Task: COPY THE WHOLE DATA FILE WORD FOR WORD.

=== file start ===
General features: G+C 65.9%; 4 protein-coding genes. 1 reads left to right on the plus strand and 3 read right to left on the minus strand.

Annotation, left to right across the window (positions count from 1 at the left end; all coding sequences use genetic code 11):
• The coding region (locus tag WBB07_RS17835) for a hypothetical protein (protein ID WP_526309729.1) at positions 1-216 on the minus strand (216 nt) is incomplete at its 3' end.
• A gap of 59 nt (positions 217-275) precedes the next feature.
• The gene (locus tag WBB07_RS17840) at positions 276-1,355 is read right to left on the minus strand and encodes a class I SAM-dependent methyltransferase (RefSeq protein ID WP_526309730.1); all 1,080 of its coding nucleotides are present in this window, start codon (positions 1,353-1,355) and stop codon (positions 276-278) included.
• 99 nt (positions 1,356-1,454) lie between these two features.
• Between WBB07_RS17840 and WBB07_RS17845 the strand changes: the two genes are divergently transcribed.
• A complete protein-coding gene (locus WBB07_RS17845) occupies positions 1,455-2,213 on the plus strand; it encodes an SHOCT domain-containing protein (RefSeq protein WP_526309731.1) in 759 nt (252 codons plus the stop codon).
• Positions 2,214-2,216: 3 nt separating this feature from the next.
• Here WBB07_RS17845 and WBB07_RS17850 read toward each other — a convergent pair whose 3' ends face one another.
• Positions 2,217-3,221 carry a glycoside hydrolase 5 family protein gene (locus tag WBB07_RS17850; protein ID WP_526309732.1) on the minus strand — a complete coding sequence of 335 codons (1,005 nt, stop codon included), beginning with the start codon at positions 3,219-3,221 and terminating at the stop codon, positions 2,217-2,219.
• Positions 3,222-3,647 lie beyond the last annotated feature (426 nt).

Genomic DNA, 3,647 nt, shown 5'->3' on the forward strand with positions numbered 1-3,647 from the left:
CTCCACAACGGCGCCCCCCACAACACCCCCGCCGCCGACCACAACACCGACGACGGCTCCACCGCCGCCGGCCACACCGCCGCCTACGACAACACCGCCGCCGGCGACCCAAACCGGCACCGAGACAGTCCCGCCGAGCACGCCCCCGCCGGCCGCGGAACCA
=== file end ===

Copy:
General features: G+C 65.9%; 4 protein-coding genes. 1 reads left to right on the plus strand and 3 read right to left on the minus strand.

Annotation, left to right across the window (positions count from 1 at the left end; all coding sequences use genetic code 11):
• The coding region (locus tag WBB07_RS17835) for a hypothetical protein (protein ID WP_526309729.1) at positions 1-216 on the minus strand (216 nt) is incomplete at its 3' end.
• A gap of 59 nt (positions 217-275) precedes the next feature.
• The gene (locus tag WBB07_RS17840) at positions 276-1,355 is read right to left on the minus strand and encodes a class I SAM-dependent methyltransferase (RefSeq protein ID WP_526309730.1); all 1,080 of its coding nucleotides are present in this window, start codon (positions 1,353-1,355) and stop codon (positions 276-278) included.
• 99 nt (positions 1,356-1,454) lie between these two features.
• Between WBB07_RS17840 and WBB07_RS17845 the strand changes: the two genes are divergently transcribed.
• A complete protein-coding gene (locus WBB07_RS17845) occupies positions 1,455-2,213 on the plus strand; it encodes an SHOCT domain-containing protein (RefSeq protein WP_526309731.1) in 759 nt (252 codons plus the stop codon).
• Positions 2,214-2,216: 3 nt separating this feature from the next.
• Here WBB07_RS17845 and WBB07_RS17850 read toward each other — a convergent pair whose 3' ends face one another.
• Positions 2,217-3,221 carry a glycoside hydrolase 5 family protein gene (locus tag WBB07_RS17850; protein ID WP_526309732.1) on the minus strand — a complete coding sequence of 335 codons (1,005 nt, stop codon included), beginning with the start codon at positions 3,219-3,221 and terminating at the stop codon, positions 2,217-2,219.
• Positions 3,222-3,647 lie beyond the last annotated feature (426 nt).

Genomic DNA, 3,647 nt, shown 5'->3' on the forward strand with positions numbered 1-3,647 from the left:
CTCCACAACGGCGCCCCCCACAACACCCCCGCCGCCGACCACAACACCGACGACGGCTCCACCGCCGCCGGCCACACCGCCGCCTACGACAACACCGCCGCCGGCGACCCAAACCGGCACCGAGACAGTCCCGCCGAGCACGCCCCCGCCGGCCGCGGAACCA